Welcome to Manchester Met’s newly established South Asian Research Network for Childhood and Youth Studies.
Spanning multiple disciplines and working across four South Asian countries, this research and policy network has a vision to establish collaborative, interdisciplinary working and participatory practice with children in the region. The network, led by Dr Haridhan Goswami, brings together academic and community partners working across disciplines such as sociology, education, criminology, and economics. The partners - based in United Kingdom, India, Sri Lanka, Nepal, and Bangladesh - are united by a shared ambition to lead the way in pioneering young people’s involvement in setting policy. Honourable Vice-Chancellor of North South University in Bangladesh Professor Dr Atiqul Islam inaugurated the network on 4th April 2019 in Dhaka in Bangladesh. In his inaugural speech, Professor Islam emphasised on the importance of respecting the rights of children and undertaking further research on factors affecting children’s quality of life for formulating evidence based polices in South Asian countries.
The network, funded for two years (2019-2020) by the Faculty of Arts and Humanities at Manchester Metropolitan University, sets out its vision to
Currently, this network has researchers from the following institutes from five countries:
Dr Haridhan Goswami
Senior Lecturer, Department of Sociology, Manchester Metropolitan University.
Haridhan, the Co-ordinator of this network, is a quantitative researcher with expertise on research with children and young people especially on their subjective well-being. He has experience of working in the Third Sector for almost 6 years and Higher Education for over 14 years. Haridhan is currently leading an International Survey on Children’s Well-being in Bangladesh. He is also leading MSc Applied Quantitative Methods course in the Department of Sociology, introduced five years ago under the Q-Step project - a multi-million pound national initiative and investment funded by the Nuffield Foundation, Economic and Social Research Council (ESRC) and HEFCE. Haridhan is a co-investigator of European Cohort Development Project funded by European Commission under its Horizon 2020 funding stream. He acts as a reviewer for international journals (Child Development, Child Indicators Research, Safer Communities, Young: Nordic Journal of Youth Research) and publishers (Sage, Routledge) and funding bodies (Swiss National Science Foundation) on regular basis. For more info, visit Haridhan's academic profile.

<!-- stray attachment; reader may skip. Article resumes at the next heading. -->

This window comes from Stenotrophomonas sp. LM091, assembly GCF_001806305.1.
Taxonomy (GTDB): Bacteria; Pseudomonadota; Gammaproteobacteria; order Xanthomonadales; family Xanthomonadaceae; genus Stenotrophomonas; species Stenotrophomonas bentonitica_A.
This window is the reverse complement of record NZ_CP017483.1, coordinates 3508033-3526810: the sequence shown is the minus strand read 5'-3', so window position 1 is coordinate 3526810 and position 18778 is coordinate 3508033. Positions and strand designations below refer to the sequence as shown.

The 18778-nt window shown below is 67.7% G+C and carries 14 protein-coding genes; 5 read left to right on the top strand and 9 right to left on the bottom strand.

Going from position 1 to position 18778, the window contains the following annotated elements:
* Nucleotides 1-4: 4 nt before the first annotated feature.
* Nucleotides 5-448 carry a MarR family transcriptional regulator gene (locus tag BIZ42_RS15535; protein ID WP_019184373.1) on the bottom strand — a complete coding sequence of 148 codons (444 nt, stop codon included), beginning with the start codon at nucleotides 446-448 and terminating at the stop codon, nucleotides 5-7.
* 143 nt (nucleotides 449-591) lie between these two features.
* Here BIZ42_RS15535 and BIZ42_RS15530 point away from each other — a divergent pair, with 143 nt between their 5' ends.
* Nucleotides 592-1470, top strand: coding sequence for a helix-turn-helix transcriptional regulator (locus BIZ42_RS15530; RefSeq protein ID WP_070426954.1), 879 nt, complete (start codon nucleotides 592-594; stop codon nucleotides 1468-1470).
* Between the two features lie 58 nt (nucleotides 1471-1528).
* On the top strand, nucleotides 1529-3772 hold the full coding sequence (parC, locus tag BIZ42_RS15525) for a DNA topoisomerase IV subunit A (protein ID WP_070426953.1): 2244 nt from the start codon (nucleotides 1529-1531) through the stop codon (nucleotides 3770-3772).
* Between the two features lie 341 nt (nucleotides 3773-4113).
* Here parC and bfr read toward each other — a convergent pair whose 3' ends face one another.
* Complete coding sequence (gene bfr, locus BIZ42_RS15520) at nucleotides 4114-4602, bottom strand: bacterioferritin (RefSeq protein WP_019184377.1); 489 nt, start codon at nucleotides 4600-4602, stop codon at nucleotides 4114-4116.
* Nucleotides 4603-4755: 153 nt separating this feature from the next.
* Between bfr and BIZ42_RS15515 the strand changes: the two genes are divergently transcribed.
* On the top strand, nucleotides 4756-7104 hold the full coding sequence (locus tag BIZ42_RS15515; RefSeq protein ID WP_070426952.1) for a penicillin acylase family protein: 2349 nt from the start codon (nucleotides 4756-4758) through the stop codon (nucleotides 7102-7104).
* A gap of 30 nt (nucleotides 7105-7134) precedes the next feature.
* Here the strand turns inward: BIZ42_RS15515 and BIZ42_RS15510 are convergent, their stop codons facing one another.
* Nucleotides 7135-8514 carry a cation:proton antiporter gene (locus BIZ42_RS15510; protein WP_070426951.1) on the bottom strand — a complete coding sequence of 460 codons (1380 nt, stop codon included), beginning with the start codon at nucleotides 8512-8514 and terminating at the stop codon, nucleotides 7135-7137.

Professor of Criminology and Youth Studies, Department of Sociology, Manchester Metropolitan University.
Hannah is the Director of Manchester Centre for Youth Studies at Manchester Metropolitan University. She has specialist research interests in youth justice, youth gangs and youth engagement. The majority of her research involves engagement with a number of communities in and outside of the university, including professionals, activists and the Third Sector. She has directed projects funded by the YJB, ESRC, AHRC, local authorities, police forces and charities. Hannah’s research has been instrumental in shaping agendas in research and policy across three interconnected areas: Youth Justice, Youth Gangs and Youth Engagement. Hannah, with her expertise on participatory methodology, is guiding the network to co-produce policy briefs with children for shaping child well-being policies in the region. To know more about her work, visit Hannah's academic profile.
Dr Gour Gobinda Goswami
Department of Economics, North South University, Dhaka, Bangladesh.
Gour has expertise in development economics. He is a co-investigator of a research project assessing the impact of Rohinga refugees in Bangladesh. Gour has received University Grant Commission awards twice for scholarly publications. He also acted as a specialist consultant in two World Bank funded projects in Bangladesh. For more info, visit Gour's profile.
Dr Ibrahim Khalil
An Assistant Professor of Sociology at Govt.
BM College, is collaborating Gour in establishing the wing of this network in Bangladesh. He is one of the co-investigators of Children’s Worlds survey on well-being in Bangladesh. Ibrahim has expertise on research around social seclusion, disaster management and climate change. E-mail: firstname.lastname@example.org
Dr Saswati Das